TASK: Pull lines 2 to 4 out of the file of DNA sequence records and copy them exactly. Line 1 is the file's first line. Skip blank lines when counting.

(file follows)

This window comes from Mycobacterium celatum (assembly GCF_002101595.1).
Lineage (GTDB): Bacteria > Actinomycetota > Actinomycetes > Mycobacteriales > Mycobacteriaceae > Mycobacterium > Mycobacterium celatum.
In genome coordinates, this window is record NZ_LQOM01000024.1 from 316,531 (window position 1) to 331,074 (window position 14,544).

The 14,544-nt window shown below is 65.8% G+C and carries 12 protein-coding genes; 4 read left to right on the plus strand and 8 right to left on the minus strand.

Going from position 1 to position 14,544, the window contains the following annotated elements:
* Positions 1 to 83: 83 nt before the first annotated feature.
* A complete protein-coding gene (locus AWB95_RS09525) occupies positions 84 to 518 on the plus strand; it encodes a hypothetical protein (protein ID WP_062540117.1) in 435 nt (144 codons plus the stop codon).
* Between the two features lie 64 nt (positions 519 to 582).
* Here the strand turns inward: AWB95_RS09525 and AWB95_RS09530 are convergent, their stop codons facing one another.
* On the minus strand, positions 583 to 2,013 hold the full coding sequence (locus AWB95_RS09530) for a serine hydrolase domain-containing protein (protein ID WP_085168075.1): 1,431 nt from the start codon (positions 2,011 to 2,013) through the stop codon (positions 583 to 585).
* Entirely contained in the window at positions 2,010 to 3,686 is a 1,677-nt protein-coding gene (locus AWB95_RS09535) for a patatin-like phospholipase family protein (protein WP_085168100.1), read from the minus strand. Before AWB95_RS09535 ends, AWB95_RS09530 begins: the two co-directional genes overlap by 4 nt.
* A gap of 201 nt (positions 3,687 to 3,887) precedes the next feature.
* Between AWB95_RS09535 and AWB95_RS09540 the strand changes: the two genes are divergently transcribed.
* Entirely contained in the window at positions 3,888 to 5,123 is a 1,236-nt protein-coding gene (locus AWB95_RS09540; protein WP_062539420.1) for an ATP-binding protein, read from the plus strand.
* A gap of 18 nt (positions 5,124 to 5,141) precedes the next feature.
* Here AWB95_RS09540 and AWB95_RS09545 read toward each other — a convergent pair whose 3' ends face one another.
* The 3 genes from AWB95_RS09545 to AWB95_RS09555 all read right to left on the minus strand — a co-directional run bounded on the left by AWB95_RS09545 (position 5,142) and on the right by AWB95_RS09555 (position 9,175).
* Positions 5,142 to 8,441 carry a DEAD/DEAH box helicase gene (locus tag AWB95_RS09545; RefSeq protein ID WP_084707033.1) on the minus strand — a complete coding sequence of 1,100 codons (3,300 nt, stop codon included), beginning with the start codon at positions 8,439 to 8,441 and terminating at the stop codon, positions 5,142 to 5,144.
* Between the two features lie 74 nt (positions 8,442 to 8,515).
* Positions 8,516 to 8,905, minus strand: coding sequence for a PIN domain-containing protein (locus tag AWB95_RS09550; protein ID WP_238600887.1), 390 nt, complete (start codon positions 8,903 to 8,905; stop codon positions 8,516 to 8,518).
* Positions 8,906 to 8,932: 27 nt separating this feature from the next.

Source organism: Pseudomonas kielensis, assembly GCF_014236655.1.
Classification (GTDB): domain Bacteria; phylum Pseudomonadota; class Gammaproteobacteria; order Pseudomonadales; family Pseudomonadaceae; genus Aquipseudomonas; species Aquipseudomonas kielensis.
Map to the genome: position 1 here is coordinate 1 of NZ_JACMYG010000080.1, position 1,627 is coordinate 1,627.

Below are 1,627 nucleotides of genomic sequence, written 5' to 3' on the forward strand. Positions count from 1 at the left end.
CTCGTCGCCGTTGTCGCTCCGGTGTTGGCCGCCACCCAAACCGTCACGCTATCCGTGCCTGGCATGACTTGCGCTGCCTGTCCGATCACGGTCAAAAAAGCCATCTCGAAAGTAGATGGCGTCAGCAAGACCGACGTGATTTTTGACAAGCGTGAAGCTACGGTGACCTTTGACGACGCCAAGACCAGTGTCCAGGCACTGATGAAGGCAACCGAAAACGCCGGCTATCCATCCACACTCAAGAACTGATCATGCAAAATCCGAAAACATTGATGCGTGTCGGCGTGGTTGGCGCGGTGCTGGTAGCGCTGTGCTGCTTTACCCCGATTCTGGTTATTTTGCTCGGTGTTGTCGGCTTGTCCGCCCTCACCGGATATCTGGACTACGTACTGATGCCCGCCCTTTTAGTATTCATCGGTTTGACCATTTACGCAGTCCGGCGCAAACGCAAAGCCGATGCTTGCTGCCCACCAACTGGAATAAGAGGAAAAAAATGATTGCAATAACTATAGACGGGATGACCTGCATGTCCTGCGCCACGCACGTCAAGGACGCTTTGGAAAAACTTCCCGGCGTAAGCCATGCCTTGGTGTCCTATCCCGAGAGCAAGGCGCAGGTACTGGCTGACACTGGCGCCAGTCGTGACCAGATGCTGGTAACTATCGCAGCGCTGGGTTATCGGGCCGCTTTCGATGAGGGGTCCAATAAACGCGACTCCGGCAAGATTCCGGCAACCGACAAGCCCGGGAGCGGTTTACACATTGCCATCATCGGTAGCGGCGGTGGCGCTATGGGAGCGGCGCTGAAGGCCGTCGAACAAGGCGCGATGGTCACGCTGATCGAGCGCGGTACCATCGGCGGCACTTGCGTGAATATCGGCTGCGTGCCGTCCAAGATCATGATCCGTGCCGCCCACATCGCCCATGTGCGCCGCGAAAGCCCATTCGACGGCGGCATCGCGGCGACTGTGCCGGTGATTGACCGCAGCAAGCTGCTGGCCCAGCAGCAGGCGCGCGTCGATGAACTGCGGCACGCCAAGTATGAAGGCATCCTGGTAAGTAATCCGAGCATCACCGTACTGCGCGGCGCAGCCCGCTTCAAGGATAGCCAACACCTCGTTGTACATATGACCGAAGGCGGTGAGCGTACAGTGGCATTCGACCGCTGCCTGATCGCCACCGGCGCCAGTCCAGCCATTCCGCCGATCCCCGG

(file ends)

Lineage (GTDB): Bacteria > Actinomycetota > Actinomycetes > Mycobacteriales > Mycobacteriaceae > Mycobacterium > Mycobacterium celatum.
In genome coordinates, this window is record NZ_LQOM01000024.1 from 316,531 (window position 1) to 331,074 (window position 14,544).

The 14,544-nt window shown below is 65.8% G+C and carries 12 protein-coding genes; 4 read left to right on the plus strand and 8 right to left on the minus strand.